Data presentation skills: A researcher’s guide

In every research, data presentation plays the most inevitably crucial role in representing the outcome of the study. It is the result, finding and evidence to substantiate every study.

It is not enough for our data to just sit in our hard drives.  These valuable information needs to be shared and communicated in the best way possible.

Why do we have to do data presentation well?

Visual tools are the first “thing” for the readers and reviewers, who are often busy to read. In effect, when it comes to the needs of a reader to just briefly scan through a research paper (due to time constraint), tables, figures, charts, and diagrams are the best visual aids to let the reader know what the research is about.

Imagine the hassle of reading a heap of words and numbers where you can just neatly organize them into a table?

Hence, a well-presented data also speaks for the researcher himself. It can depict the proficiency of the researcher in utilizing appropriate visual tools.

This creates great impressions on readers and to lure the readers to read more on the content.

In addition, visual aids can indirectly enhance the memory of readers. Thus, the art of presenting data is of utmost importance to be mastered.

The visual aids must be self-explanatory.

It has to be understandable so as to inform the readers about something important about the study. To know the validity of the table, we need to evaluate whether this table/figure stand on its own.

The purpose of putting up a table or any figure should be significant. Avoid putting up a pie chart just to show the distribution of male and female respondent. By the way, a pie chart is a NO-NO in research papers. Hence, save it for gossip magazines.

Apart from that, not all readers can understand abbreviations. If a reader has to look for the list of abbreviations or read the text to understand an abbreviation, the quality of the research paper can be doubted. Therefore, the full-form of abbreviations should be written on a line below a table or figure for the reader’s easy reference.

The title of each table and figure must be descriptive enough to tell what the data is representing.

In data presentation, the title for each table and figure has to be informative and descriptive. The title should be clear and specific. Do not let your readers guess what the tables and figures are trying to show.

For example: “Mean reaction times and percentage of errors by facial condition and sex of participants”

The placement of titles is also something one should be particular of. For tables, the title should be above the table. This is to ease the readers to read the title as they are reading the title bar on top of the table. Meanwhile, for figures, the title should be below the graph or chart. This is for the readers to easily read the title as they are scanning the axis bar.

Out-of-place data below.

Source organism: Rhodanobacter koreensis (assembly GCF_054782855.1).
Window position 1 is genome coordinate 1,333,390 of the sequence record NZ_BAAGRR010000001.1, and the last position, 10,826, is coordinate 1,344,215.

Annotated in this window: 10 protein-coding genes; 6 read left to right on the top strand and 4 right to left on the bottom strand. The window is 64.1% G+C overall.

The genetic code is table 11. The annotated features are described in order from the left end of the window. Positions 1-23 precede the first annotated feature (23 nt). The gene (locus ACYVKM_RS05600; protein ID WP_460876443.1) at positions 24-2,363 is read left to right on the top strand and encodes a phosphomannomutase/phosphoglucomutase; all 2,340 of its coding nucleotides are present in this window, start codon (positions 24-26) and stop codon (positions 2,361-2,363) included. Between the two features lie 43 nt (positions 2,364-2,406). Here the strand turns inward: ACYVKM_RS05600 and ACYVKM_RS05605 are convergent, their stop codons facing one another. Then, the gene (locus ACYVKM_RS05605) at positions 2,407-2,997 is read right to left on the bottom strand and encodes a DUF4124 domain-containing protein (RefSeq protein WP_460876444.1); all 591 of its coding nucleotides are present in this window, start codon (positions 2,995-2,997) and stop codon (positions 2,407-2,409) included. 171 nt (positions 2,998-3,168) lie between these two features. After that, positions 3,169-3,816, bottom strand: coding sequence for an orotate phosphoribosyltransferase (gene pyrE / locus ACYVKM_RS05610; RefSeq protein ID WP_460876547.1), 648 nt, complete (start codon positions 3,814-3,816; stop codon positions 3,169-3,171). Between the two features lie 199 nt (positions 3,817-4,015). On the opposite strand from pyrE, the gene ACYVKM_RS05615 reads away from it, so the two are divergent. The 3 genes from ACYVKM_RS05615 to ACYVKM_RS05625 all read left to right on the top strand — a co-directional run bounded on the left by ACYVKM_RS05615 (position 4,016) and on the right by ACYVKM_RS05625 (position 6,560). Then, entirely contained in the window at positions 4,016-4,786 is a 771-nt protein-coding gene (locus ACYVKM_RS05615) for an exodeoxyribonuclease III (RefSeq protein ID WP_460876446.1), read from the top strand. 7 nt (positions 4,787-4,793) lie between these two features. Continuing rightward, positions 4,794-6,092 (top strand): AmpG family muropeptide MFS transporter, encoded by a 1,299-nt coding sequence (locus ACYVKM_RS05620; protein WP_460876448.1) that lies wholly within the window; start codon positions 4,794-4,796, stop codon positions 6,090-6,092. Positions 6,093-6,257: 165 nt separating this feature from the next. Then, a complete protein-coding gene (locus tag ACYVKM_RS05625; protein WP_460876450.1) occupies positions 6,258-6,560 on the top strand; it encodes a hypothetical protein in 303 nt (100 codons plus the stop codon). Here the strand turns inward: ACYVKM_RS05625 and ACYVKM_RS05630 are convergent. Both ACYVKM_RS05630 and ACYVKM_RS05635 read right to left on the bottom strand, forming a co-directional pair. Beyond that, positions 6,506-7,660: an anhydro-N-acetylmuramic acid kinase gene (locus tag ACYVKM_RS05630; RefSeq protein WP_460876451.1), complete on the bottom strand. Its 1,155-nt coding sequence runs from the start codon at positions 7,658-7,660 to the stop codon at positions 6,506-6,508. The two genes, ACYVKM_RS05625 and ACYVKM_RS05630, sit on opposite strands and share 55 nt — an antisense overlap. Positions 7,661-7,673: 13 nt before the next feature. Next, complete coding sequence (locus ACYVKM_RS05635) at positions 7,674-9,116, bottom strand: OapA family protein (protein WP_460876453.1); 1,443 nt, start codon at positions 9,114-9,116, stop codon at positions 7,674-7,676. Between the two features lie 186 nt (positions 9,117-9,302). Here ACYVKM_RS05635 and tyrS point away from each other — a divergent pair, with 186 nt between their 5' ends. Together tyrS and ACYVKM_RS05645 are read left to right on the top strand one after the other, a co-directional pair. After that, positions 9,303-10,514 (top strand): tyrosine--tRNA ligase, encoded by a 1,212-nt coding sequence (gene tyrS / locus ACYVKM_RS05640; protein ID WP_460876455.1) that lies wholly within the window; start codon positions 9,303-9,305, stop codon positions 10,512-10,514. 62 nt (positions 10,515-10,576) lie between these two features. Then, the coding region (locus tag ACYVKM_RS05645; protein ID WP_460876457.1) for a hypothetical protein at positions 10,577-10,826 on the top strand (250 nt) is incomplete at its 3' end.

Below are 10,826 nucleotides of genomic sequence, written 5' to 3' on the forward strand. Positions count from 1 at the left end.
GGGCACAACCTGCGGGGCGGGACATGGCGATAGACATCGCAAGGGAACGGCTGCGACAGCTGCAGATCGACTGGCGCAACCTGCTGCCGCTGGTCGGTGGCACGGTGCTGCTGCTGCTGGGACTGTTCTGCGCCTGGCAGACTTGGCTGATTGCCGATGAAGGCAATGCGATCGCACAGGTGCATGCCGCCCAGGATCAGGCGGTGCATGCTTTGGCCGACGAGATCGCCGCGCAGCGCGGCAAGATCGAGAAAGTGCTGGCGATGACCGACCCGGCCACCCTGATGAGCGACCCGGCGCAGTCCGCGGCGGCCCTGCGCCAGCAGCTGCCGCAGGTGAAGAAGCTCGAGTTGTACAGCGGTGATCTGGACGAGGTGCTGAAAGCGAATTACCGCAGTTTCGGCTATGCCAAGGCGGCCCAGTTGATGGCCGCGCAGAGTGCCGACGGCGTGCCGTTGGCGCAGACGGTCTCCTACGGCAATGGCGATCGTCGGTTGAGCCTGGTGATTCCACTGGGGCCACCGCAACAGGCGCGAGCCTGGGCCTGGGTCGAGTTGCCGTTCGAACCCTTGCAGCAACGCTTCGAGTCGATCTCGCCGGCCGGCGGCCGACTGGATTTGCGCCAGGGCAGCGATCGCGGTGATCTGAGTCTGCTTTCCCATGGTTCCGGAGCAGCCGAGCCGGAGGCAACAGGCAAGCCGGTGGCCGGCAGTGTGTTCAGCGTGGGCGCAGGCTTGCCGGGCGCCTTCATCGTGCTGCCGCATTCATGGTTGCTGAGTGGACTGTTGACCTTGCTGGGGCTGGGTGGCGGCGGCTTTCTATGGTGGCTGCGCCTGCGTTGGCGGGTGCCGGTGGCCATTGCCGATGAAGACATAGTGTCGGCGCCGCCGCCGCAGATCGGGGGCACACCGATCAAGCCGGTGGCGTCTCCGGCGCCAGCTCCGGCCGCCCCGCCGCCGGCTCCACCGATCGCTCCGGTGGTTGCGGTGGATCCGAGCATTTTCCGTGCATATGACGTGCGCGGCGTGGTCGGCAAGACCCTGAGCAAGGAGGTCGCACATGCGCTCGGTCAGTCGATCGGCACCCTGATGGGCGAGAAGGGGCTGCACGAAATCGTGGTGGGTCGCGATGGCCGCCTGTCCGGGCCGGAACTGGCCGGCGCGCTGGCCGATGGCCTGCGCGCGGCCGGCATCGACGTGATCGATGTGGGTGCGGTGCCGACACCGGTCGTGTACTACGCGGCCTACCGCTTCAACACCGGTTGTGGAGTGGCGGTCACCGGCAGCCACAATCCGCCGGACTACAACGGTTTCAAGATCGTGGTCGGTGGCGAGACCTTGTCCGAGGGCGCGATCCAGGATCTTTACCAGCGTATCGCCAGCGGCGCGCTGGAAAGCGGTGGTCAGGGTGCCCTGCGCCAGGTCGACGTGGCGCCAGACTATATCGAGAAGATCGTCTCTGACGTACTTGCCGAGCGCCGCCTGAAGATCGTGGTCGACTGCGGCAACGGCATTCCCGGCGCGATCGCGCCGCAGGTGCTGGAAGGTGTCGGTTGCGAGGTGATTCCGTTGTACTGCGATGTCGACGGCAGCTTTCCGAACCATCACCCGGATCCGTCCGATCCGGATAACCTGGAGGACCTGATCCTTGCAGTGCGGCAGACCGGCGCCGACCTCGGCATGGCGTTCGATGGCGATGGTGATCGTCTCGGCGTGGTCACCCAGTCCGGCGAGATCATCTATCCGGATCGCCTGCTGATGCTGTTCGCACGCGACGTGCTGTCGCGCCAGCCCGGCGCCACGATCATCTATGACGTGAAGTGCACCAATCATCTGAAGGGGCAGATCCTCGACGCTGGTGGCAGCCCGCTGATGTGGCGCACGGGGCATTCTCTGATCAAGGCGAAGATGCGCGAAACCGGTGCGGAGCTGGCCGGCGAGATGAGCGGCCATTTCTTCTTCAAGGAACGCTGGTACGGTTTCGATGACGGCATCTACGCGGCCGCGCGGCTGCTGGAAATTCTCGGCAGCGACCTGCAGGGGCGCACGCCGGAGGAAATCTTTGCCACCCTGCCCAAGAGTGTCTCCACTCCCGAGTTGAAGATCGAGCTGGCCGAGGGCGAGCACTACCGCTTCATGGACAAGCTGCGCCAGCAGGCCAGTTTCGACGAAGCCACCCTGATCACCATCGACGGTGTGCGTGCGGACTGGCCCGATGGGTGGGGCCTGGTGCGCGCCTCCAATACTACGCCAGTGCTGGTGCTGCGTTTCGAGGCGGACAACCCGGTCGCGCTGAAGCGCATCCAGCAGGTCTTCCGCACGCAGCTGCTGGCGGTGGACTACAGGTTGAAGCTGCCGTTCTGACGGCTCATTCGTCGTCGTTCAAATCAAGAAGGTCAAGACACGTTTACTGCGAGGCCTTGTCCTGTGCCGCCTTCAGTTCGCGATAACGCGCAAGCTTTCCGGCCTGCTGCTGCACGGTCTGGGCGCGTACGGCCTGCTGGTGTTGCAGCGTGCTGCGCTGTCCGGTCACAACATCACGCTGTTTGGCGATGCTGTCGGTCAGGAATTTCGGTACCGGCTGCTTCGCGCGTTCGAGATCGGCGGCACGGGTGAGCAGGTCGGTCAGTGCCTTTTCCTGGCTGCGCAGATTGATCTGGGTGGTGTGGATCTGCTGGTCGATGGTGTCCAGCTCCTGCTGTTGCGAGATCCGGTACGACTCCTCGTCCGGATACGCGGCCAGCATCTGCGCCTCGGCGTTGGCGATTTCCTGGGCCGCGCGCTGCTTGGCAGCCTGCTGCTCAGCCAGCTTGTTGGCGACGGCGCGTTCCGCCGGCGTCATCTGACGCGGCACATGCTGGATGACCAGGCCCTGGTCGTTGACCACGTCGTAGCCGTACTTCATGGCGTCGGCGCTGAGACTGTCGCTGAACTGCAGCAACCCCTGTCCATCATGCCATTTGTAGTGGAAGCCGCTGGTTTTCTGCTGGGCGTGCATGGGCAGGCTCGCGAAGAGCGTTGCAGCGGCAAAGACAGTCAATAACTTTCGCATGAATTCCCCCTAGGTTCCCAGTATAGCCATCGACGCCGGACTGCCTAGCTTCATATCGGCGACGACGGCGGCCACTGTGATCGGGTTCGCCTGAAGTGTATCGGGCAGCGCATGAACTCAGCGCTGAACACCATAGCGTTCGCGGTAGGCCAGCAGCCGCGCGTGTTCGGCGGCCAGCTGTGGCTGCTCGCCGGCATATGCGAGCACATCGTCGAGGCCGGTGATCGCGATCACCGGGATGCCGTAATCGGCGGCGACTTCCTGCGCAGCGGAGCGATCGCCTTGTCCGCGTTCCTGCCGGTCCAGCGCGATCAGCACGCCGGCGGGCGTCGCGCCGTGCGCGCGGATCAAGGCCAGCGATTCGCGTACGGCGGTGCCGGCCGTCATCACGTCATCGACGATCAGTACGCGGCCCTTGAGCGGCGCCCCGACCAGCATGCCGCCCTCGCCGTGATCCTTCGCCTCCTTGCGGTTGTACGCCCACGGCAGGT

Present the data in an organized pattern.

One definitely cannot simply present the data as he wished. Take the bar chart below as an example:

data presentation bar chart

(Retrieved from: http://abacus.bates.edu/~ganderso/biology/resources/writing/HTWtablefigs.html)

Thus, the items on the x-axis should be arranged in a pattern. It can be according to alphabetical order or according to the trend (increase or decrease in number).

[Note: no dot after “Figure 1”]

Meanwhile, for tables, it should be simple with only 3 (or more if the table is too big, but try to minimize the number of lines) horizontal lines. There could be alternating shadings for rows if the table is too big. Always line up the decimal points in one straight line.

 

clear table

(Example of a clear table)

Relate the text to the tables and figures

Before a wordy title, always insert a label or number for that particular table or figure for referencing.

For example: “Table 2 Mean reaction times and percentage of errors by facial condition and sex of participants”

There is not necessary to put a full stop (.) or colon (:) after “Table 2”.

After that, make sure the table or figure serve their purpose. Always remember to relate the text or analysis of result to the table or figure shown. Tag the table or figure using their respective labels as such:

Table 2 shows that…

……… (Table 2).

Avoid repeating data.

While presenting the data in text form, avoid writing down all values from the table in word form as it is redundant. Try using one sentence to summarize the findings from the table.

Most importantly, great data presentation skills can depict how professional a researcher is. The tips above are not all, but something people do not usually notice or put emphasis on.

Take a small step to change, and great impact on your research skills will follow!

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